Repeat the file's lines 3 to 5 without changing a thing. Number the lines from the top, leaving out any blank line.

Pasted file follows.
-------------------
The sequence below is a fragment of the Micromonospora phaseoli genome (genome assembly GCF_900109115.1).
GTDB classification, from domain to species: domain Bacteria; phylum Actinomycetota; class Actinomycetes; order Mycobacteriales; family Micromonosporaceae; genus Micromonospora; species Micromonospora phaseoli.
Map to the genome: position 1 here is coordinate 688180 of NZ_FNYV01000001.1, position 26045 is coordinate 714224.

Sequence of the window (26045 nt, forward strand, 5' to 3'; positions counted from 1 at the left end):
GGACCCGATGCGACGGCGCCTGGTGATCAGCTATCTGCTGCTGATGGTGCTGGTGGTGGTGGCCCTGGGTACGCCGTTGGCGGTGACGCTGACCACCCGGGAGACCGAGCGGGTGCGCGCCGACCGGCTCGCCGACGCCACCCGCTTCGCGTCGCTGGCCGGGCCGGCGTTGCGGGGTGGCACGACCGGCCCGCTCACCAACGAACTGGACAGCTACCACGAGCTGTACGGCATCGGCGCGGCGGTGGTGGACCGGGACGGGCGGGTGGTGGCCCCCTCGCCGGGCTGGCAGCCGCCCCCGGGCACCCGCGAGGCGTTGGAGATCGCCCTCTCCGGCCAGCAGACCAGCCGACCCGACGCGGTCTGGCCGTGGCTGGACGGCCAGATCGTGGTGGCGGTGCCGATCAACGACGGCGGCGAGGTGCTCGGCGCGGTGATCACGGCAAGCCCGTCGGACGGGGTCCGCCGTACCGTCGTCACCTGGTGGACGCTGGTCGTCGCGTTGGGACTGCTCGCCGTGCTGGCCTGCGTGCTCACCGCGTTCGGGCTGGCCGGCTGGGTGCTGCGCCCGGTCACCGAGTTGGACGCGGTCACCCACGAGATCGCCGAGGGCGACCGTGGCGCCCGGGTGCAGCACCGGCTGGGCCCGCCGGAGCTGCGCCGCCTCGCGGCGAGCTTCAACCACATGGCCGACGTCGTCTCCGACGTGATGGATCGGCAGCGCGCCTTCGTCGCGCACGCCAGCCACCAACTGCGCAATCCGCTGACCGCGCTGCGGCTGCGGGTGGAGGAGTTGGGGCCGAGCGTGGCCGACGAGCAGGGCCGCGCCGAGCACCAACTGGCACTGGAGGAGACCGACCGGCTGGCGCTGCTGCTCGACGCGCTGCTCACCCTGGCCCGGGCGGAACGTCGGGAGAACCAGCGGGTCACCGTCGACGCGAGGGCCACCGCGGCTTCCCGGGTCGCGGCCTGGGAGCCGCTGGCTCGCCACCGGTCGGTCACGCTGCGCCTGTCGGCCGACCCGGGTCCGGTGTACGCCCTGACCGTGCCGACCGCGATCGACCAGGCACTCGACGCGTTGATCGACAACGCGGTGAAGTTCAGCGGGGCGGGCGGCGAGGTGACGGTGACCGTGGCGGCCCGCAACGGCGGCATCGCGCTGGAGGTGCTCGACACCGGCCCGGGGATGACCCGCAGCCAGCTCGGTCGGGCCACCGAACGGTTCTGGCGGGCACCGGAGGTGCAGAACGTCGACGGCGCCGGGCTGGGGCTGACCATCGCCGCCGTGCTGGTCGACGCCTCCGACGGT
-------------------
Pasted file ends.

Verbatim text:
Map to the genome: position 1 here is coordinate 688180 of NZ_FNYV01000001.1, position 26045 is coordinate 714224.

Sequence of the window (26045 nt, forward strand, 5' to 3'; positions counted from 1 at the left end):
GGACCCGATGCGACGGCGCCTGGTGATCAGCTATCTGCTGCTGATGGTGCTGGTGGTGGTGGCCCTGGGTACGCCGTTGGCGGTGACGCTGACCACCCGGGAGACCGAGCGGGTGCGCGCCGACCGGCTCGCCGACGCCACCCGCTTCGCGTCGCTGGCCGGGCCGGCGTTGCGGGGTGGCACGACCGGCCCGCTCACCAACGAACTGGACAGCTACCACGAGCTGTACGGCATCGGCGCGGCGGTGGTGGACCGGGACGGGCGGGTGGTGGCCCCCTCGCCGGGCTGGCAGCCGCCCCCGGGCACCCGCGAGGCGTTGGAGATCGCCCTCTCCGGCCAGCAGACCAGCCGACCCGACGCGGTCTGGCCGTGGCTGGACGGCCAGATCGTGGTGGCGGTGCCGATCAACGACGGCGGCGAGGTGCTCGGCGCGGTGATCACGGCAAGCCCGTCGGACGGGGTCCGCCGTACCGTCGTCACCTGGTGGACGCTGGTCGTCGCGTTGGGACTGCTCGCCGTGCTGGCCTGCGTGCTCACCGCGTTCGGGCTGGCCGGCTGGGTGCTGCGCCCGGTCACCGAGTTGGACGCGGTCACCCACGAGATCGCCGAGGGCGACCGTGGCGCCCGGGTGCAGCACCGGCTGGGCCCGCCGGAGCTGCGCCGCCTCGCGGCGAGCTTCAACCACATGGCCGACGTCGTCTCCGACGTGATGGATCGGCAGCGCGCCTTCGTCGCGCACGCCAGCCACCAACTGCGCAATCCGCTGACCGCGCTGCGGCTGCGGGTGGAGGAGTTGGGGCCGAGCGTGGCCGACGAGCAGGGCCGCGCCGAGCACCAACTGGCACTGGAGGAGACCGACCGGCTGGCGCTGCTGCTCGACGCGCTGCTCACCCTGGCCCGGGCGGAACGTCGGGAGAACCAGCGGGTCACCGTCGACGCGAGGGCCACCGCGGCTTCCCGGGTCGCGGCCTGGGAGCCGCTGGCTCGCCACCGGTCGGTCACGCTGCGCCTGTCGGCCGACCCGGGTCCGGTGTACGCCCTGACCGTGCCGACCGCGATCGACCAGGCACTCGACGCGTTGATCGACAACGCGGTGAAGTTCAGCGGGGCGGGCGGCGAGGTGACGGTGACCGTGGCGGCCCGCAACGGCGGCATCGCGCTGGAGGTGCTCGACACCGGCCCGGGGATGACCCGCAGCCAGCTCGGTCGGGCCACCGAACGGTTCTGGCGGGCACCGGAGGTGCAGAACGTCGACGGCGCCGGGCTGGGGCTGACCATCGCCGCCGTGCTGGTCGACGCCTCCGACGGT